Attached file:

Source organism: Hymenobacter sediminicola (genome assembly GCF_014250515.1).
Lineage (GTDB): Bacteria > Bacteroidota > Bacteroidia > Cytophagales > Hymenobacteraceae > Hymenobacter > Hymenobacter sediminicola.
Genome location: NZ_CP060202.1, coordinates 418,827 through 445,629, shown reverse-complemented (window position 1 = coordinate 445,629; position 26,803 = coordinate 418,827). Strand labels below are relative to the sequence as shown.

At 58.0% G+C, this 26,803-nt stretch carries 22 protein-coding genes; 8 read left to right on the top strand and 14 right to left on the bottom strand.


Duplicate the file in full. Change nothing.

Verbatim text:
Source organism: Hymenobacter sediminicola (genome assembly GCF_014250515.1).
Lineage (GTDB): Bacteria > Bacteroidota > Bacteroidia > Cytophagales > Hymenobacteraceae > Hymenobacter > Hymenobacter sediminicola.
Genome location: NZ_CP060202.1, coordinates 418,827 through 445,629, shown reverse-complemented (window position 1 = coordinate 445,629; position 26,803 = coordinate 418,827). Strand labels below are relative to the sequence as shown.

At 58.0% G+C, this 26,803-nt stretch carries 22 protein-coding genes; 8 read left to right on the top strand and 14 right to left on the bottom strand.